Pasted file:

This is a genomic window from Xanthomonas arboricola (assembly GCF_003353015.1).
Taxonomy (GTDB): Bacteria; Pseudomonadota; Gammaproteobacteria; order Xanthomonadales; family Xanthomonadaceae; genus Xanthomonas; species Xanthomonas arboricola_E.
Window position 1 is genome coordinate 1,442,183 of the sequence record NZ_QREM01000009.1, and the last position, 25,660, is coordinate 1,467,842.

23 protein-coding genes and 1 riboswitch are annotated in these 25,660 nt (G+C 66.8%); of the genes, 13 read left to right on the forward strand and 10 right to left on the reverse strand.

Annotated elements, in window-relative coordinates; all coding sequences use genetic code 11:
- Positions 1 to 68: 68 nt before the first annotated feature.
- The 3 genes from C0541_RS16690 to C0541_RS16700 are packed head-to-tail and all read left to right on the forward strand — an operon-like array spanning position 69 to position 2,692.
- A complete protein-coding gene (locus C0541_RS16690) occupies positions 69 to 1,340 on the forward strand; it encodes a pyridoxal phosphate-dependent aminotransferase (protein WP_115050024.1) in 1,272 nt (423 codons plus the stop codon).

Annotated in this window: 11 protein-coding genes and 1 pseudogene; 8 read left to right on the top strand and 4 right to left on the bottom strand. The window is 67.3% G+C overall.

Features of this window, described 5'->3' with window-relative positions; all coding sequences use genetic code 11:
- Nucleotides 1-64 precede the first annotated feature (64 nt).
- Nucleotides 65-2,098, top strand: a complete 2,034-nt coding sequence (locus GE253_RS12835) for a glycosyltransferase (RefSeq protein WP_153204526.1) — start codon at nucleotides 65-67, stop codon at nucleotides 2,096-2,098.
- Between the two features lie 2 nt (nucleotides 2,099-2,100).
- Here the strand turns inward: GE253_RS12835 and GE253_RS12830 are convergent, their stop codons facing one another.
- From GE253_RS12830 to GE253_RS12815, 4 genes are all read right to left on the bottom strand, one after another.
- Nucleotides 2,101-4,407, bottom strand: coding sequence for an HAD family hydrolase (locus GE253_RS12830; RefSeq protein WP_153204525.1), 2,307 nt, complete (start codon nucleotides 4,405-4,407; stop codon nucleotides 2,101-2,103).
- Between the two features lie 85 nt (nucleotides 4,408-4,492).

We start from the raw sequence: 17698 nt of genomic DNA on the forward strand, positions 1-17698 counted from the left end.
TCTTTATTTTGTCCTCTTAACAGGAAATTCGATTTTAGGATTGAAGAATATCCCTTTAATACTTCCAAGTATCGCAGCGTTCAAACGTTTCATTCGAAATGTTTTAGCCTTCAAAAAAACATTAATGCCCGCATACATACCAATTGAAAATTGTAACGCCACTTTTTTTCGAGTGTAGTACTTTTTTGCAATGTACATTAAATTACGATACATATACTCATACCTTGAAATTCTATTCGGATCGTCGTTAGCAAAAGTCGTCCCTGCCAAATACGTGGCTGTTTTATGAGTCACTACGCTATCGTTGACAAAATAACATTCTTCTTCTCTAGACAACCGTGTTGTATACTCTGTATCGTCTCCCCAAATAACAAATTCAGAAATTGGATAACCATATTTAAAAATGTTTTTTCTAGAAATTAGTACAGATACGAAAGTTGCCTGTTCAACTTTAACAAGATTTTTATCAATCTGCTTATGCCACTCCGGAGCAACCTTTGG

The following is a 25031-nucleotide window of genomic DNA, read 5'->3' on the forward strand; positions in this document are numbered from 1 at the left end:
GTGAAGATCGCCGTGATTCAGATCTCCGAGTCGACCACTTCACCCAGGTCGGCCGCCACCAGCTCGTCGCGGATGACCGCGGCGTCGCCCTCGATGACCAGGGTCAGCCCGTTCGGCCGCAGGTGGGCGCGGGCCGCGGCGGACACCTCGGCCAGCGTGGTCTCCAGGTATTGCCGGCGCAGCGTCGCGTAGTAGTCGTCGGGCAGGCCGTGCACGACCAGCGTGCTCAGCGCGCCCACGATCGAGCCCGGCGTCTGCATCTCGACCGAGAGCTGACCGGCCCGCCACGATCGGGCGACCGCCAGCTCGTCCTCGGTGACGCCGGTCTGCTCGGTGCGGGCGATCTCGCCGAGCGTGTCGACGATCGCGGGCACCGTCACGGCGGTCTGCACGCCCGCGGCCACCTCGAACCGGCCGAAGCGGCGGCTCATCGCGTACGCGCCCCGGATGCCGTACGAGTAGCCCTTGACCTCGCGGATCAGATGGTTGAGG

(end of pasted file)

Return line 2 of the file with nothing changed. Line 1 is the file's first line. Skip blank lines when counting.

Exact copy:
Taxonomy (GTDB): Bacteria; Pseudomonadota; Gammaproteobacteria; order Xanthomonadales; family Xanthomonadaceae; genus Xanthomonas; species Xanthomonas arboricola_E.